16 Jun How Will Breast Implants Change Your Life?
In fact, she adds, the preparation for breast implant surgery pushed her into a healthier lifestyle. “I got into the vitamin regimen, quit smoking. It was a big opportunity for me to be a healthier person. It felt like everything was going in the right direction. It was so exciting.”
Breast Implants: Expectations vs. Reality
Breast augmentation — breast implant surgery — is the top cosmetic surgery performed today, according to the American Society of Plastic Surgeons. A total of 347,524 women had the surgery in 2007.
It’s a major step for most women, and often a positive one. Studies have shown that breast implants can help boost self-esteem, body image, and sexual satisfaction.
But studies have also pointed to the critical need for careful screening by doctors, and self-awareness among women, before breast implant surgery.
Here are realistic insights from doctors and patients about the impact of cosmetic breast implants, and how to tell in advance whether implants may help you.
Breast Implants & Body Image
Laurie Casas, MD, associate professor of surgery at Northwestern University’s Feinberg School of Medicine in Chicago, is a contributing author of a textbook on breast surgery.
Nearly half her patients are like Kearney — young women whose breasts never developed, a condition called micromastia. “She had two nipples on a flat chest,” she explains. “It looked like a prepubescent boy’s chest.”
Mommy Makeover & Breast Implants
Here’s another of Casa’s patients: 41-year-old Kristen Chase, who was “a generous 36B” before she had four children in seven years, she says. “After my fourth child, my breast tissue was just a deflated sack. My body bounced right back after the pregnancies, but my breasts didn’t. I wanted my body back.”
Women like Chase grew up with a completely different mind-set, says Casas. “They don’t have body image issues. These women went through their formative years feeling good about themselves. They work out, feel great. They just want the breast to be the nice normal size they had before.”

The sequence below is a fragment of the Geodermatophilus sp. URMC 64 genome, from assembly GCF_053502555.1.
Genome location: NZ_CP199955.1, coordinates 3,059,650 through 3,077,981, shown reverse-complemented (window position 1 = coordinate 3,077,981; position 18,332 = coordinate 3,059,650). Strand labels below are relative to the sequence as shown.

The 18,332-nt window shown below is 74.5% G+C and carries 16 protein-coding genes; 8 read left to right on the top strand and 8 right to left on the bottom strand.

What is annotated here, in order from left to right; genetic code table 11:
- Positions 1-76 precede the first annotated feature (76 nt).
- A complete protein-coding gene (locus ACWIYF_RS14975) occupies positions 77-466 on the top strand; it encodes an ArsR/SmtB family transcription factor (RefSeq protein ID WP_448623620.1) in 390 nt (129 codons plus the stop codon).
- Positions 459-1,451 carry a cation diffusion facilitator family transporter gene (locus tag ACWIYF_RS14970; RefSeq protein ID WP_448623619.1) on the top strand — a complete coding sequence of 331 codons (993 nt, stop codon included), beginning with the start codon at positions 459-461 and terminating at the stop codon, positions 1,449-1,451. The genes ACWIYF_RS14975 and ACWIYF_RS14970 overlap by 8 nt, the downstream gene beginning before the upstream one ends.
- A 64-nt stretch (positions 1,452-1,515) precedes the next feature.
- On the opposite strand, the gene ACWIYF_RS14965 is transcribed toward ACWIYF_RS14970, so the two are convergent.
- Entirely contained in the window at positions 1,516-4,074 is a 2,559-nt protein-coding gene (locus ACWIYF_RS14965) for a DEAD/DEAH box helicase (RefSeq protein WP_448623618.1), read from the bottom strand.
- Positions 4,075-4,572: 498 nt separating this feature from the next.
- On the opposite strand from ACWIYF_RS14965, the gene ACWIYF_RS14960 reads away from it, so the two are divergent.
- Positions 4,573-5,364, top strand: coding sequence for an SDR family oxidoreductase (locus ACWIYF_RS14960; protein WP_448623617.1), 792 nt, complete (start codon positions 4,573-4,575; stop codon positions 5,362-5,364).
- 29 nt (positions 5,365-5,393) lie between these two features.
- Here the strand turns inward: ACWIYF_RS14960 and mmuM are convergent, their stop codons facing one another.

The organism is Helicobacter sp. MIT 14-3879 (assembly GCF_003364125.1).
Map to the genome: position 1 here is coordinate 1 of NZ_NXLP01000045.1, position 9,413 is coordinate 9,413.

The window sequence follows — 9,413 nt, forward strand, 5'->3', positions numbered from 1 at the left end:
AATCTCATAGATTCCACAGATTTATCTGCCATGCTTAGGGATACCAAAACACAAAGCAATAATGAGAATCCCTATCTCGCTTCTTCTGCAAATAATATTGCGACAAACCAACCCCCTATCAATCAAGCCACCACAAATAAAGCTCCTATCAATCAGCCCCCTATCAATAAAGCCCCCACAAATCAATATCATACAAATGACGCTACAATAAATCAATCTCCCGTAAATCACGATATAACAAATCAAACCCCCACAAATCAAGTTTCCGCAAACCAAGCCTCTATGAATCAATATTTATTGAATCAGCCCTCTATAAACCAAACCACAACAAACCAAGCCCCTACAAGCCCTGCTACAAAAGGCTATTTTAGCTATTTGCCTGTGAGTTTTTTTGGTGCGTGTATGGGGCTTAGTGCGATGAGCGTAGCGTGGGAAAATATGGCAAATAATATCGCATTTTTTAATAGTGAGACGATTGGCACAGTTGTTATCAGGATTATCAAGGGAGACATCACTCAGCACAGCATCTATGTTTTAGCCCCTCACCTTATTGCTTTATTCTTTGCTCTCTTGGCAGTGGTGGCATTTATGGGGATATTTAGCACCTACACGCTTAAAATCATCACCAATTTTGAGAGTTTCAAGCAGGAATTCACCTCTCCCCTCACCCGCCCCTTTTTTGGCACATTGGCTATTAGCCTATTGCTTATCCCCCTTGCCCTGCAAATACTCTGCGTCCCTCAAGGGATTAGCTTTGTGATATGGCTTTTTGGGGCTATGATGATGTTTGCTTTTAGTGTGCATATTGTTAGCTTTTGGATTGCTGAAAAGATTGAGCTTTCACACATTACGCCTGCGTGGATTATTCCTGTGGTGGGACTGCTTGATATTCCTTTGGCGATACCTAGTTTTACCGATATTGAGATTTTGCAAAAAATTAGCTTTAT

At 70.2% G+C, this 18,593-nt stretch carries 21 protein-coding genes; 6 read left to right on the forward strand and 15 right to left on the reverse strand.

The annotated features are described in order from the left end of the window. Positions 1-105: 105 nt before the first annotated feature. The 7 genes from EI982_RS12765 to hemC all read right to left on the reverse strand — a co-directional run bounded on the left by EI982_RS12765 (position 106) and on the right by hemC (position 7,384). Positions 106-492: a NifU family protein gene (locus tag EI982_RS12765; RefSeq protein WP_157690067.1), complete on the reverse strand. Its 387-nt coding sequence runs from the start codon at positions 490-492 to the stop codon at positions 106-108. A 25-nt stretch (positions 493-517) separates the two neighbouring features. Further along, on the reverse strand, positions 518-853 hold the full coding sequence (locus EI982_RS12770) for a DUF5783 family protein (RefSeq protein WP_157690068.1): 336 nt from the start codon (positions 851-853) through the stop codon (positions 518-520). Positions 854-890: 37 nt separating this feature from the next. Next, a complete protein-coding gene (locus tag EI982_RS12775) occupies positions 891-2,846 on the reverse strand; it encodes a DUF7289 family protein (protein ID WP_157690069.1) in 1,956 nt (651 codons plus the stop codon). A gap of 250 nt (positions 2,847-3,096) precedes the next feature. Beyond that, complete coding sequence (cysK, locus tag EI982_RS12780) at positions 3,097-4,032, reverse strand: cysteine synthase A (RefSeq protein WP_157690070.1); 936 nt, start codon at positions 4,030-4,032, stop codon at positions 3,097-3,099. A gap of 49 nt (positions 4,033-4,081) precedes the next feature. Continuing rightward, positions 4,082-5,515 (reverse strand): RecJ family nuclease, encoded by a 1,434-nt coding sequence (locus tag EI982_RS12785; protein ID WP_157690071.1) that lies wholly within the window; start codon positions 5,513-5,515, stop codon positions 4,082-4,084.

The first time Chase looked into breast implant surgery, silicone implants weren’t FDA approved. With her broad chest, a saline implant just wasn’t appropriate. “It would have protruded too much,” she says. “That was not the look I wanted.”
Her result with silicone? “It’s very natural, not an artificial breast look, not the type you see on the street and know immediately is a fake,” she says. Another key point: “I’ve had zero sensitivity loss in my breasts.”
Breast Implant Replacement & Other Realities
Women who’ve had breast implants and their doctors agree: It’s very important to go into surgery understanding the full financial costs — or you’re bound to be dismayed.
- Health insurance does not cover the surgery.
- Insurance also does not cover any follow-up surgeries. Yet complications do occur, and revision surgeries are sometimes necessary to correct a problem.
- Also, both saline and silicone implants usually have to be replaced at some point because of breakage.
Postpartum women — finished with pregnancies — won’t have so many breast changes, especially if they have kept their weight under control, says Casas.
She’s seen a handful of 18-year-olds and talks them into waiting awhile — to see if this is what they really want. “This is a major decision, and maturity level makes a difference. They’re the ones who have to take care of the implants, continue with follow-up.”
“We impress on them that this is a long-term project … a lifelong journey,” Casas says. “There’s no reason to rush it. We will only move forward if they can make that commitment.”